How can community schools change the urban educational environment? Does media drive the political agenda? How can international businesses make the most of opportunities in China? Will personalized medicine prevail 10 years from now? How can Lehigh help effect change in areas of critical importance to us all?
More than 75 alumni and guests explored these questions and others as part of the first Lehigh Summit, held April 1-3 in Amelia Island, Florida. The event, designed for President’s and Founder’s Associates of the Asa Packer Society, offered attendees a chance to engage in discussions of real-world issues while learning more about Lehigh today.
President Alice P. Gast and Provost Patrick Farrell convened the weekend with a look at Lehigh’s role in solving the grand challenges our society faces today, kicking off a slate of thought-provoking presentations by accomplished alumni and faculty.
There also were several featured speakers. Michael Smerconish ’84, nationally syndicated talk host, delivered a look at today’s media with “Things I Wish I Knew Before I Started Talking.”
"I was thrilled to share some thoughts about the impact of the media on the 2012 election with an engaged group of Lehigh alums in a spectacular setting," said Smerconish.
Other participants included Bill Maloney ’80, who was integral to the rescue of 33 Chilean miners last year; and George White, professor of education and director of the Center for Developing Urban Educational Leadership. A keynote presentation on “How to Fix the Financial Situation” was delivered by DealBook editor Andrew Ross Sorkin, author of the best-selling book, Too Big to Fail.
Innovations in health were the topic of a panel led by Associate Provost for Research and Graduate Studies Alan Snyder, which included Christopher Hite ’89, co-head of Global Healthcare Investment Banking at Citigroup; Sam Niedbala ’84G, ’86G, professor of practice; and Philip Sheibley, retired managing partner, Accenture.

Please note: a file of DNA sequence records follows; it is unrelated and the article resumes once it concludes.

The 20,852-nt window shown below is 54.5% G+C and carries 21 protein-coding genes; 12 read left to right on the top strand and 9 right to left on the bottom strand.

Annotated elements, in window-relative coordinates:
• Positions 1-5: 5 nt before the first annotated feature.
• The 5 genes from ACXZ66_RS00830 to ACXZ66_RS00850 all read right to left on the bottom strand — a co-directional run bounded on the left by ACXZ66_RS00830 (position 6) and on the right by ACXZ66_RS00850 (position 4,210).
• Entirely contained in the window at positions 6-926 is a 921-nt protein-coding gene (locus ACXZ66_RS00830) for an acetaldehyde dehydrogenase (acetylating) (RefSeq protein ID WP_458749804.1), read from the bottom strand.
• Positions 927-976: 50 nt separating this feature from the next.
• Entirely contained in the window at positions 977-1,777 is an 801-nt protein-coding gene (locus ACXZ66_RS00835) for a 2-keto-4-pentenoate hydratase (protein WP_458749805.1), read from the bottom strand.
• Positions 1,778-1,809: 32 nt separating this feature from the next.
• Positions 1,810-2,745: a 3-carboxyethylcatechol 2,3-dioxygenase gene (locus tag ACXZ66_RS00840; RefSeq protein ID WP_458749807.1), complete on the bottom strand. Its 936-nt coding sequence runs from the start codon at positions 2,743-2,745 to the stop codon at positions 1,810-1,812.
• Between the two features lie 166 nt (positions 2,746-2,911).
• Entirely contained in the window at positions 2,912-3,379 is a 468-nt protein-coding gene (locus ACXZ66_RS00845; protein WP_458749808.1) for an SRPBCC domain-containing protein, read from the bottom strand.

As moderator, Snyder challenged his panelists to deliver a thesis on the future of health, and then defend their standpoint to their fellow presenters and the audience. Lively exchange ensued around such ideas as continuous remote monitoring of health conditions, the rise of personalized medicine that allows the treatment of people rather than populations, and predictions about the looming problems for the pharmaceutical industry.
“The weekend provided a unique opportunity to engage with alumni and parents and to share our approach to addressing grand challenges,” remarked Snyder. “Equally, they shared with us: Our guests became part of—and sometimes led—the discussion. I returned to campus with some existing ideas sharpened and some new ideas as well. It was an invigorating and productive exchange.”
Another panel explored whether the business scene in China was a product of too much cultural change, or too little, and how to successfully pursue opportunities. Jill Brown ’83, assistant professor of management and Axelrod Family Endowed Fellow, teamed up with Eugene Vivino ’80, leader of Strategic Planning for BD International, and Stephen Goldmann ’66, retired chairman of ExxonMobil Energy Limited, for the discussion.
“The opportunity to exchange information with alumni who have such rich and diverse business experiences was truly special,” Brown said. “Our panel offered the insights of a former CEO and a current strategic top management team member, both from multinational corporations. What could be better?”
Stephen Goldmann '66 was both a Summit presenter and a participant. "The Summit was absolutely first class. It was stimulating and challenging in a relaxed environment. The gifts and talents of our alumni and the Lehigh faculty and staff were inspiring and energizing. Hopefully, this is the first of many Summits," he remarked.
Guests also had the opportunity to enjoy “dine-around” dinners with Lehigh leadership and watch a Final Four game with Goodman Dean of Athletics Joseph Sterrett ’76.
Plans are underway for another Lehigh Summit in 2012.
Check out a photo gallery from the first Lehigh Summit